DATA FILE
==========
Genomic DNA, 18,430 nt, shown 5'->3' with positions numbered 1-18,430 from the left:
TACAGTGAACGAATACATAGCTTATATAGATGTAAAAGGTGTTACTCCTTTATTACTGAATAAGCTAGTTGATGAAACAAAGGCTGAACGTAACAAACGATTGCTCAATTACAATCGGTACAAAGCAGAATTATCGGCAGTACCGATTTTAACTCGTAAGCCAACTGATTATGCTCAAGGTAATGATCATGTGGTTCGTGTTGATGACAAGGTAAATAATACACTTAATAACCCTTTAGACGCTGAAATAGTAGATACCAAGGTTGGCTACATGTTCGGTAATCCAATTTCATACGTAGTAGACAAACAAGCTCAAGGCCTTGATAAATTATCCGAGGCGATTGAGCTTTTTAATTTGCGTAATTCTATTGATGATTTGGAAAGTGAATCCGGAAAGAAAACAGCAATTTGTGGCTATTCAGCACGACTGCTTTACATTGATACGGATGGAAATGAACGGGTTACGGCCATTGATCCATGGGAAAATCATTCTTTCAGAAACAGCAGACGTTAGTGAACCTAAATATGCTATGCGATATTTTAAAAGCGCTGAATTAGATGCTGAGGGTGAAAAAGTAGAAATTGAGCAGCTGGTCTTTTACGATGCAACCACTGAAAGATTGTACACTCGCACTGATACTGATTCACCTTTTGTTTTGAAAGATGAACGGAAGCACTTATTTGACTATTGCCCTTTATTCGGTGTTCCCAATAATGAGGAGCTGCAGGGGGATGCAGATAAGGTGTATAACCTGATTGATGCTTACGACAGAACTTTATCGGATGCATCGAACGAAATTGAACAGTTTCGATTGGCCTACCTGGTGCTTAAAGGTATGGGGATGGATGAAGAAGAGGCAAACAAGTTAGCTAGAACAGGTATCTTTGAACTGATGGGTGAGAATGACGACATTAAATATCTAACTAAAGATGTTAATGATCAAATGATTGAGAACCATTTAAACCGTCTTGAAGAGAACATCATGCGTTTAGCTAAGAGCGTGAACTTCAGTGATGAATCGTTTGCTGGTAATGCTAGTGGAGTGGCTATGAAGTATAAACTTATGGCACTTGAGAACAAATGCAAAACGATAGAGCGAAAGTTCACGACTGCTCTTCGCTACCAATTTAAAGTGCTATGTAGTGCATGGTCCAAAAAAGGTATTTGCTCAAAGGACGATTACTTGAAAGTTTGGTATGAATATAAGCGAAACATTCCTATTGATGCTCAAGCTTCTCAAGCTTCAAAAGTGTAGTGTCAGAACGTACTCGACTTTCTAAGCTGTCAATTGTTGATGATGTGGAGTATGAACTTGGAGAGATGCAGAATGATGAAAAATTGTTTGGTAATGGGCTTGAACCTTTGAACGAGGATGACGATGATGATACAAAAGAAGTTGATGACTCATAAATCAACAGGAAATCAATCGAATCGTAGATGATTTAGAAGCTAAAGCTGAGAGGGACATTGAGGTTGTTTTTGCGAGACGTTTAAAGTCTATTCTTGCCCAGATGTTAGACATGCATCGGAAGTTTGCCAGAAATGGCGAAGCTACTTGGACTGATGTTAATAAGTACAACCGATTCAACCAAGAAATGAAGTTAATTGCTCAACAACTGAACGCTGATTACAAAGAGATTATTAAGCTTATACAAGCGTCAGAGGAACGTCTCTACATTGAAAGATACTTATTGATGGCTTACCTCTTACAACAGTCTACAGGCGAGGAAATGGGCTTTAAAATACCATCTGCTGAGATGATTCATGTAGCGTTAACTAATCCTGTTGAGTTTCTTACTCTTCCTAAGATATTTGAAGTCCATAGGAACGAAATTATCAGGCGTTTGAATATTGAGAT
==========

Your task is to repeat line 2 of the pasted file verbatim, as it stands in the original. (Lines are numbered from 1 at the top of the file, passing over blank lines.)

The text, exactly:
TACAGTGAACGAATACATAGCTTATATAGATGTAAAAGGTGTTACTCCTTTATTACTGAATAAGCTAGTTGATGAAACAAAGGCTGAACGTAACAAACGATTGCTCAATTACAATCGGTACAAAGCAGAATTATCGGCAGTACCGATTTTAACTCGTAAGCCAACTGATTATGCTCAAGGTAATGATCATGTGGTTCGTGTTGATGACAAGGTAAATAATACACTTAATAACCCTTTAGACGCTGAAATAGTAGATACCAAGGTTGGCTACATGTTCGGTAATCCAATTTCATACGTAGTAGACAAACAAGCTCAAGGCCTTGATAAATTATCCGAGGCGATTGAGCTTTTTAATTTGCGTAATTCTATTGATGATTTGGAAAGTGAATCCGGAAAGAAAACAGCAATTTGTGGCTATTCAGCACGACTGCTTTACATTGATACGGATGGAAATGAACGGGTTACGGCCATTGATCCATGGGAAAATCATTCTTTCAGAAACAGCAGACGTTAGTGAACCTAAATATGCTATGCGATATTTTAAAAGCGCTGAATTAGATGCTGAGGGTGAAAAAGTAGAAATTGAGCAGCTGGTCTTTTACGATGCAACCACTGAAAGATTGTACACTCGCACTGATACTGATTCACCTTTTGTTTTGAAAGATGAACGGAAGCACTTATTTGACTATTGCCCTTTATTCGGTGTTCCCAATAATGAGGAGCTGCAGGGGGATGCAGATAAGGTGTATAACCTGATTGATGCTTACGACAGAACTTTATCGGATGCATCGAACGAAATTGAACAGTTTCGATTGGCCTACCTGGTGCTTAAAGGTATGGGGATGGATGAAGAAGAGGCAAACAAGTTAGCTAGAACAGGTATCTTTGAACTGATGGGTGAGAATGACGACATTAAATATCTAACTAAAGATGTTAATGATCAAATGATTGAGAACCATTTAAACCGTCTTGAAGAGAACATCATGCGTTTAGCTAAGAGCGTGAACTTCAGTGATGAATCGTTTGCTGGTAATGCTAGTGGAGTGGCTATGAAGTATAAACTTATGGCACTTGAGAACAAATGCAAAACGATAGAGCGAAAGTTCACGACTGCTCTTCGCTACCAATTTAAAGTGCTATGTAGTGCATGGTCCAAAAAAGGTATTTGCTCAAAGGACGATTACTTGAAAGTTTGGTATGAATATAAGCGAAACATTCCTATTGATGCTCAAGCTTCTCAAGCTTCAAAAGTGTAGTGTCAGAACGTACTCGACTTTCTAAGCTGTCAATTGTTGATGATGTGGAGTATGAACTTGGAGAGATGCAGAATGATGAAAAATTGTTTGGTAATGGGCTTGAACCTTTGAACGAGGATGACGATGATGATACAAAAGAAGTTGATGACTCATAAATCAACAGGAAATCAATCGAATCGTAGATGATTTAGAAGCTAAAGCTGAGAGGGACATTGAGGTTGTTTTTGCGAGACGTTTAAAGTCTATTCTTGCCCAGATGTTAGACATGCATCGGAAGTTTGCCAGAAATGGCGAAGCTACTTGGACTGATGTTAATAAGTACAACCGATTCAACCAAGAAATGAAGTTAATTGCTCAACAACTGAACGCTGATTACAAAGAGATTATTAAGCTTATACAAGCGTCAGAGGAACGTCTCTACATTGAAAGATACTTATTGATGGCTTACCTCTTACAACAGTCTACAGGCGAGGAAATGGGCTTTAAAATACCATCTGCTGAGATGATTCATGTAGCGTTAACTAATCCTGTTGAGTTTCTTACTCTTCCTAAGATATTTGAAGTCCATAGGAACGAAATTATCAGGCGTTTGAATATTGAGAT